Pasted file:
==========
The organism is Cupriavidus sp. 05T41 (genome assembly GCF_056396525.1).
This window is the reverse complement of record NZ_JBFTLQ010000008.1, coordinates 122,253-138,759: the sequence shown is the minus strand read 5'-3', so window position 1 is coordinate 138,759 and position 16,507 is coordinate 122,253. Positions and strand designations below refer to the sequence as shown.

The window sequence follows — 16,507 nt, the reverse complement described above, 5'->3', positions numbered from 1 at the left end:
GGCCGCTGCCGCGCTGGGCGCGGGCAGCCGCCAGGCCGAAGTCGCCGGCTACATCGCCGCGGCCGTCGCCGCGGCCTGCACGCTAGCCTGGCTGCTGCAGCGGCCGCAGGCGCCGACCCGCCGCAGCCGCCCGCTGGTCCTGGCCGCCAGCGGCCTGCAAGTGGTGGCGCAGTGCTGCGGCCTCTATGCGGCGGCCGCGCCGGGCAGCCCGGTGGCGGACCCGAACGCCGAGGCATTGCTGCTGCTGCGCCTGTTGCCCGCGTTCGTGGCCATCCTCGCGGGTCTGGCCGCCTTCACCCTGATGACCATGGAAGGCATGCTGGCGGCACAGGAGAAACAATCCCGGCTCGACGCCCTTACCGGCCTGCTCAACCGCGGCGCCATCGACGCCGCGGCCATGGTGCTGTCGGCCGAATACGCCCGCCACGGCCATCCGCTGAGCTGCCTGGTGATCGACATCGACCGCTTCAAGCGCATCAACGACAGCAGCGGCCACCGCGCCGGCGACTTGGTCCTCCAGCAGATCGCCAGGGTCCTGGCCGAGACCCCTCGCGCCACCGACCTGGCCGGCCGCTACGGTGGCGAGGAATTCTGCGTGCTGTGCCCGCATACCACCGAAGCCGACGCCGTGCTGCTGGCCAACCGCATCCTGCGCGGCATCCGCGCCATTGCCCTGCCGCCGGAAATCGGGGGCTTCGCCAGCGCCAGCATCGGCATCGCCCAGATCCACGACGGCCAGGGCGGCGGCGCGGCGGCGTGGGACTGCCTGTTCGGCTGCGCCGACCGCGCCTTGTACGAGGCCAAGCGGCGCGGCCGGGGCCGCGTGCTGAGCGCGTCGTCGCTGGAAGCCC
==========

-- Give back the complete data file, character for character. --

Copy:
The organism is Cupriavidus sp. 05T41 (genome assembly GCF_056396525.1).
This window is the reverse complement of record NZ_JBFTLQ010000008.1, coordinates 122,253-138,759: the sequence shown is the minus strand read 5'-3', so window position 1 is coordinate 138,759 and position 16,507 is coordinate 122,253. Positions and strand designations below refer to the sequence as shown.

The window sequence follows — 16,507 nt, the reverse complement described above, 5'->3', positions numbered from 1 at the left end:
GGCCGCTGCCGCGCTGGGCGCGGGCAGCCGCCAGGCCGAAGTCGCCGGCTACATCGCCGCGGCCGTCGCCGCGGCCTGCACGCTAGCCTGGCTGCTGCAGCGGCCGCAGGCGCCGACCCGCCGCAGCCGCCCGCTGGTCCTGGCCGCCAGCGGCCTGCAAGTGGTGGCGCAGTGCTGCGGCCTCTATGCGGCGGCCGCGCCGGGCAGCCCGGTGGCGGACCCGAACGCCGAGGCATTGCTGCTGCTGCGCCTGTTGCCCGCGTTCGTGGCCATCCTCGCGGGTCTGGCCGCCTTCACCCTGATGACCATGGAAGGCATGCTGGCGGCACAGGAGAAACAATCCCGGCTCGACGCCCTTACCGGCCTGCTCAACCGCGGCGCCATCGACGCCGCGGCCATGGTGCTGTCGGCCGAATACGCCCGCCACGGCCATCCGCTGAGCTGCCTGGTGATCGACATCGACCGCTTCAAGCGCATCAACGACAGCAGCGGCCACCGCGCCGGCGACTTGGTCCTCCAGCAGATCGCCAGGGTCCTGGCCGAGACCCCTCGCGCCACCGACCTGGCCGGCCGCTACGGTGGCGAGGAATTCTGCGTGCTGTGCCCGCATACCACCGAAGCCGACGCCGTGCTGCTGGCCAACCGCATCCTGCGCGGCATCCGCGCCATTGCCCTGCCGCCGGAAATCGGGGGCTTCGCCAGCGCCAGCATCGGCATCGCCCAGATCCACGACGGCCAGGGCGGCGGCGCGGCGGCGTGGGACTGCCTGTTCGGCTGCGCCGACCGCGCCTTGTACGAGGCCAAGCGGCGCGGCCGGGGCCGCGTGCTGAGCGCGTCGTCGCTGGAAGCCC